The barely year-old quartet Delco Nightingale doesn’t play rough-and-tumble crust punk, but instead travels back to the 1940s, channelling the ghosts of Ella Fitzgerald, Count Basie and George Gershwin. With upright bassist Sawyer Thomas, vocalist Erin Berry, guitarist Greg Phoenix and drummer Eddie Everett, Delco Nightingale take big-band, jazz and swing standards and rework them for four instruments.
Taking pieces written for upward of 12 instruments and paring them down to something both recognizable and cohesive is a bit of a challenge, but the group have adapted well. The band’s interpretations are lively and bouncy, with plenty of attitude and expression. The sparse arrangements don’t detract from the songs, but instead allow the band to highlight the backbone instrumentals and, of course, Berry’s nuanced, sultry vocals.
“I like the songwriting because it’s so clever,” Berry explains. “It’s real storytelling and poetry, and it’s easy for me to sing these songs because you can live them while you’re singing them. You can think about who you’re talking to—the guy you’re in love with, or whatever the song is saying. You can really relate to it. They’re just great songs, and I think they deserve to be as much in the Top 40 right now as they did back in the day when they first were.”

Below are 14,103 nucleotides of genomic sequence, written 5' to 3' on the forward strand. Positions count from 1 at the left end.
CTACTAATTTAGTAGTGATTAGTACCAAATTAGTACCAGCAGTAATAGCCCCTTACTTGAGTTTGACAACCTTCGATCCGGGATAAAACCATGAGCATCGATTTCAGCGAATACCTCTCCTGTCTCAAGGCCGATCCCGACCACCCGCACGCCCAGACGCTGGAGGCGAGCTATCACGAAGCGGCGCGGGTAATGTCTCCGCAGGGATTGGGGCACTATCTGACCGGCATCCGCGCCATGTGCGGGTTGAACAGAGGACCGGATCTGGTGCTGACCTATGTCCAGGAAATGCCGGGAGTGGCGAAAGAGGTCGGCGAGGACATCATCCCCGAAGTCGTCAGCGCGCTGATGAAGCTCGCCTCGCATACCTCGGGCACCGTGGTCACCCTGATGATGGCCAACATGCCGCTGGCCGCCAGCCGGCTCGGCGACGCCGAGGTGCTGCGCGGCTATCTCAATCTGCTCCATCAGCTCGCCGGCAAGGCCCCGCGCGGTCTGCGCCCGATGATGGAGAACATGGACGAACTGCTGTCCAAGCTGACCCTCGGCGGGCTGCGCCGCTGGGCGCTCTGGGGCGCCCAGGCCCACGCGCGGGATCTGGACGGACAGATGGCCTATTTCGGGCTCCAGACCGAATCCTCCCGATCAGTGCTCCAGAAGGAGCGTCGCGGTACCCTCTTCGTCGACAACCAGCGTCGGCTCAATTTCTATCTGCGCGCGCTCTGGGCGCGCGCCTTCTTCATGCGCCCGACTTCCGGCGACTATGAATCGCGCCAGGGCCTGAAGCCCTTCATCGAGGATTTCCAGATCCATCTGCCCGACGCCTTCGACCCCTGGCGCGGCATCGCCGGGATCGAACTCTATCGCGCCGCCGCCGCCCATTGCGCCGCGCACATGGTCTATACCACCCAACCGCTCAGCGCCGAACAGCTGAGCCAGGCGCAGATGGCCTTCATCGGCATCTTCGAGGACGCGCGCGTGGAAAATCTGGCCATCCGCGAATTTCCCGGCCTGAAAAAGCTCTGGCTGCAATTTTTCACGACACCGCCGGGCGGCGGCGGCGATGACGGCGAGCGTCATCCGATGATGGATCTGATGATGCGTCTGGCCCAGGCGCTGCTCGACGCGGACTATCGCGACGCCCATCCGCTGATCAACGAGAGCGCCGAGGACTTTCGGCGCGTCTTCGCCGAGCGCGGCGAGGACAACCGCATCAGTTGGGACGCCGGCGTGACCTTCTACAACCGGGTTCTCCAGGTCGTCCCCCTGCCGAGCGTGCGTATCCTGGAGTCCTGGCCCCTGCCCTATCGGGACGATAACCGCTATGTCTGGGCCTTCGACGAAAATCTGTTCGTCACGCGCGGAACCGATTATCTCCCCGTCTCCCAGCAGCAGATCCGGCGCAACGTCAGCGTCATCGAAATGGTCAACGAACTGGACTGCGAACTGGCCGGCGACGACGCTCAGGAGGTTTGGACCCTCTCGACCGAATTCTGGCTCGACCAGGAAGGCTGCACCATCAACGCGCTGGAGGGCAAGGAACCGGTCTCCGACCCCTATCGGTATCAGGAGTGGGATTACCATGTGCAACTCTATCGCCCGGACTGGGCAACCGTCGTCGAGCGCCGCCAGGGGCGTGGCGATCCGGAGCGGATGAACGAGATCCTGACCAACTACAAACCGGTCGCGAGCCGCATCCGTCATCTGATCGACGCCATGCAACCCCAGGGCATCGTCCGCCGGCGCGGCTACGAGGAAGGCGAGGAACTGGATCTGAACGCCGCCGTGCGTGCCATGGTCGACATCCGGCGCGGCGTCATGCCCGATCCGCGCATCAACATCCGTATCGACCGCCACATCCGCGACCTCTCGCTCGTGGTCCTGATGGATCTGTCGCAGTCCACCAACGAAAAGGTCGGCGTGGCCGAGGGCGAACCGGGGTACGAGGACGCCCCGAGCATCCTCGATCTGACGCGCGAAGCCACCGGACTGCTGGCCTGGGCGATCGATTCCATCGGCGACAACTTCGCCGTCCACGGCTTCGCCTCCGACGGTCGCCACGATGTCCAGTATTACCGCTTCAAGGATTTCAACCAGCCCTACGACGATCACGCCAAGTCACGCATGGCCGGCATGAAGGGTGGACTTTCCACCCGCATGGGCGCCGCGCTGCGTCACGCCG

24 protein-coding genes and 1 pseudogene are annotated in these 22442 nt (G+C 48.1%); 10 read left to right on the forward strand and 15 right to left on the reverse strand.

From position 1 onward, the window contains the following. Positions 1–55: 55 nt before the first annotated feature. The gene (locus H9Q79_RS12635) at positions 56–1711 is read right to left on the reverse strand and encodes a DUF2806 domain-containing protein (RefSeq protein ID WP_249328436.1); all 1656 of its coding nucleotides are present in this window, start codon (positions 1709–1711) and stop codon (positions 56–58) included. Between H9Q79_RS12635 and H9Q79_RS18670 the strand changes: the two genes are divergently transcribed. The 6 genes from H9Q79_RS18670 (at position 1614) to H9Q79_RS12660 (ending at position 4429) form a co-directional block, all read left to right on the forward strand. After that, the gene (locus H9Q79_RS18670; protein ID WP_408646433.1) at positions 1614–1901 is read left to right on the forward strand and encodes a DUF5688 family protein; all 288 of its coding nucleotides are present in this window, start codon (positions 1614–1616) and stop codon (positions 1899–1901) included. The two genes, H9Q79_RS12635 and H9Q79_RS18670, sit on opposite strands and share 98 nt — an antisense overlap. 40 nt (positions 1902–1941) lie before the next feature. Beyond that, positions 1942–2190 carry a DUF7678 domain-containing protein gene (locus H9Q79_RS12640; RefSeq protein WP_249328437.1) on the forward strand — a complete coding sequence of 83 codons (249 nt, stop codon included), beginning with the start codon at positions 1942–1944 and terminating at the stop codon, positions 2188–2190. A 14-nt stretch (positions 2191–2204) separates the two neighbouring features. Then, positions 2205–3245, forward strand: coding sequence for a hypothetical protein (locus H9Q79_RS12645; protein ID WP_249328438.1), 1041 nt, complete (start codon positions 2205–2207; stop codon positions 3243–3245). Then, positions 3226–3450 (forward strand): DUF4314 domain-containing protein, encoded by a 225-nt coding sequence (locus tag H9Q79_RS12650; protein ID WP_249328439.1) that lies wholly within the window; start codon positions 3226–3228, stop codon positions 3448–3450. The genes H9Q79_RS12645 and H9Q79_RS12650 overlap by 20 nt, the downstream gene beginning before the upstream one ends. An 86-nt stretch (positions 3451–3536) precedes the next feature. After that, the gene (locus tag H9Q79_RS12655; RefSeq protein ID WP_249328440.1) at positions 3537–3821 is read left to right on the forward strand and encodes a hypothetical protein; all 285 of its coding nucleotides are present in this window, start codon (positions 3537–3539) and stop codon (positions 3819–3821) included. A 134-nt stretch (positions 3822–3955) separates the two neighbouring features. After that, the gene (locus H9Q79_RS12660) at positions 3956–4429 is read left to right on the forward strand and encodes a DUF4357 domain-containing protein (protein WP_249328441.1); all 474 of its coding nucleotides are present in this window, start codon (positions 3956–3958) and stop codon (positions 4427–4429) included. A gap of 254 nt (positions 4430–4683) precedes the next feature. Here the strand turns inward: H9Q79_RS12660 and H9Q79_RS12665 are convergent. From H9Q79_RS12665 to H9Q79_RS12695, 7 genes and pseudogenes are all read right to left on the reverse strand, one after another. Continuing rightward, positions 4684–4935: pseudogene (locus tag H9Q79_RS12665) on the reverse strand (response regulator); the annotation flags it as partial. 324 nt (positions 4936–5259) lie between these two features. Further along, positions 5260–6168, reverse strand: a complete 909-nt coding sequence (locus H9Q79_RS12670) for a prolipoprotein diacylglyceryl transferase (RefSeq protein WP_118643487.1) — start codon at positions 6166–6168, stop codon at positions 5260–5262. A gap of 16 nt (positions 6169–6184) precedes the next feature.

“In the ‘40s, rock ‘n’ roll wasn’t invented yet,” says Everett. “This was their rock ‘n’ roll. All the parents were like ‘Oh my God, you’re going to see [jazz clarinetist] Benny Goodman?’ They were like rock stars.” ■
Sat., Dec. 12, 9:30pm. With Jet Weston and his Atomic Ranch Hands + Greg Phoenix. Tritone, 1508 South St. 215.545.0475. tritonebar.com